- Begin a pushing or pulling movement slowly. The hardest part of pushing and pulling is usually the force required to get the load moving in the first place. Therefore the initial part of the movement should be approached slowly and carefully
- Brace your body to prepare for a pushing or pulling movement:
- Tighten your stomach muscles, keep your knees slightly bent and your back straight
- Lean forward into the object when pushing, and lean back when pulling heavy objects
- Take small steps and move slowly
- Wear appropriate footwear with a good grip to minimize the risk of slipping while pushing or pulling
Ways to lift safely using ergonomic best practices
1. Environmental Factors
The Bureau of Labor Statistics reported that almost 100 000 workers in private industry suffered from lifting related injuries in 2015.
Injuries like these have the potential to be minimized or avoided with the provision of a safe lifting environment and appropriate personal responsibility.
As an employer, consider carrying out an ergonomic assessment as a first step towards a safe environment for employee lifting.
This can help identify the factors that might lead to harm when lifting objects in the workplace.
Some ergonomic considerations for a safe lifting environment include:
- Use machinery such as forklifts and jacks to assist the heavy lifting wherever possible
- Ramps should be used to transport heavy loads into vehicles, so that they don’t need to be lifted
- Order products in smaller quantities when possible and work with suppliers to provide smaller, lighter boxes and containers
- Ensure containers have appropriate hand holds for heavy lifting
- Supply personal protective equipment wherever possible – e.g. steel capped boots to protect feet from dropped containers
- Store objects that need to be lifted at an appropriate height. This is between mid-thigh and chest level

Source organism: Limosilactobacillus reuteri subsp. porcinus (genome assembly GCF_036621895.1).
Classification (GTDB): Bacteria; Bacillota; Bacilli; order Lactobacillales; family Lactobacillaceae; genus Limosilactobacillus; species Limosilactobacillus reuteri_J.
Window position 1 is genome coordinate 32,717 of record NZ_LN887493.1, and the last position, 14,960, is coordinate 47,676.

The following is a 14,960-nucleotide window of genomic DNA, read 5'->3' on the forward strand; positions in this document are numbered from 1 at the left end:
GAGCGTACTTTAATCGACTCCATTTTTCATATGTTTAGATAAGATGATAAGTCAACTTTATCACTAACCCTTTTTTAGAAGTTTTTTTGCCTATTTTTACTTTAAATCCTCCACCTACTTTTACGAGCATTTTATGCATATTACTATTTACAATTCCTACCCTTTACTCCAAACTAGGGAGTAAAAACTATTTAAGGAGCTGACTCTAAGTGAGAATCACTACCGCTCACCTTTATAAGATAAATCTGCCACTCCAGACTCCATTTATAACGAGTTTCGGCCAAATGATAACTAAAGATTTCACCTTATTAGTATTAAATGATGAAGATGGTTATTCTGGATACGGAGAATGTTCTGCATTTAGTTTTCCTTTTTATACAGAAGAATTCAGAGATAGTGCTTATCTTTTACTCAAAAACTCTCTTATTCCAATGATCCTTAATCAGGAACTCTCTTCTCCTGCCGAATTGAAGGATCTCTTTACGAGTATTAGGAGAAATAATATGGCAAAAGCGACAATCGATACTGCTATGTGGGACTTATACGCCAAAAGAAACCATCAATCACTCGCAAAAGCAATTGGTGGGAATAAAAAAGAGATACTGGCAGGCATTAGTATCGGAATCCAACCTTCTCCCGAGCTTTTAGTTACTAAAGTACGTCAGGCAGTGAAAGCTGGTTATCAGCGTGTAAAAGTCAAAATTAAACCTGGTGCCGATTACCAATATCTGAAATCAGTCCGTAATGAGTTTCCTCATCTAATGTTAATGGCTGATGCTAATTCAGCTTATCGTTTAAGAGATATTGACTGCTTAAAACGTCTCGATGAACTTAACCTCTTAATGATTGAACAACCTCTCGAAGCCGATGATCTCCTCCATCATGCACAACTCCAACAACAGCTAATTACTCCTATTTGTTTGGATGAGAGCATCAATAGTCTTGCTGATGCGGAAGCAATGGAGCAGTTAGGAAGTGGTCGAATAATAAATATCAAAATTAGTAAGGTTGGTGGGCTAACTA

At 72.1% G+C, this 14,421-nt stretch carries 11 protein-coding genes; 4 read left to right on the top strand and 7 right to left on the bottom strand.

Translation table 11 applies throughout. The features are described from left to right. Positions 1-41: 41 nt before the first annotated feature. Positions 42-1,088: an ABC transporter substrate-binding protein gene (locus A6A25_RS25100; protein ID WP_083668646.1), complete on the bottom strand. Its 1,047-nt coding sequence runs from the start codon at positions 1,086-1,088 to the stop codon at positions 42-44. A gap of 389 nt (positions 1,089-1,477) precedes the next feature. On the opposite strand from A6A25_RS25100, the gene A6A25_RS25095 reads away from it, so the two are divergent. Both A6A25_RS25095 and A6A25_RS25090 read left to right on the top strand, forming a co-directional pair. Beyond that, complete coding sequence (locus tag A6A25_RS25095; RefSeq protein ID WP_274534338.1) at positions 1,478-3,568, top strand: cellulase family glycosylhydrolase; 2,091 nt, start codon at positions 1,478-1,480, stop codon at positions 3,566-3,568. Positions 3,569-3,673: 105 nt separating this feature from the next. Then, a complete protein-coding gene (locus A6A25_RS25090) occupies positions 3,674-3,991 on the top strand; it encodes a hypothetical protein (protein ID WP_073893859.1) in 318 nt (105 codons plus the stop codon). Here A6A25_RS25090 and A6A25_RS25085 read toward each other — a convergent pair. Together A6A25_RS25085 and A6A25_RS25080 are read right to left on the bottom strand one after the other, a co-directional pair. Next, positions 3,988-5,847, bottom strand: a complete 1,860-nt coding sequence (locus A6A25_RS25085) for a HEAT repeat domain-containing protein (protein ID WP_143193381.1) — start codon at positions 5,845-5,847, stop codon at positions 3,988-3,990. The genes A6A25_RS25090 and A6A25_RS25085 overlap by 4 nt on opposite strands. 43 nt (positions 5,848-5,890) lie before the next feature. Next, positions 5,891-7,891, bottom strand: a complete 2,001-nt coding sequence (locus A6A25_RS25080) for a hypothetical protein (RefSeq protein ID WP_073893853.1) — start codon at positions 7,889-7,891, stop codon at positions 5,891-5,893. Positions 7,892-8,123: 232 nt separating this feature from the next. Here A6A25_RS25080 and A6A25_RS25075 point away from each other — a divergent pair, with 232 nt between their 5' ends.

2. Personal Factors
Employees are not exempt from personal responsibility when it comes to lifting.
It’s important to work with your employees to ensure they understand appropriate lifting techniques and that they know when to ask for help.
Some personal factors to consider for employers and employees when it comes to safe lifting:
- Ensure that tasks are rotated throughout employees to minimize repetition, and encourage employees to work together to move heavy loads
- Brace the body to prepare for safe lifting:
- Bend the knees, keep the chest lifted and the head in line with the spine
- Lead with the hips and the shoulders will follow
- Keep the weight close to the body
- Tighten the abdominals, keep the back straight, and remember to breathe
- Know your personal limits. Loads that are greater than 50 pounds should require two people to lift them. This needs to be adjusted according to personal strength, health and injury status however. Therefore it may be necessary to lift much lighter loads with the assistance of another person.
Pain and injury from pushing, pulling and lifting may be common in the workplace.
However, risks can be heavily reduced by applying the ergonomic and personal factors outlined above.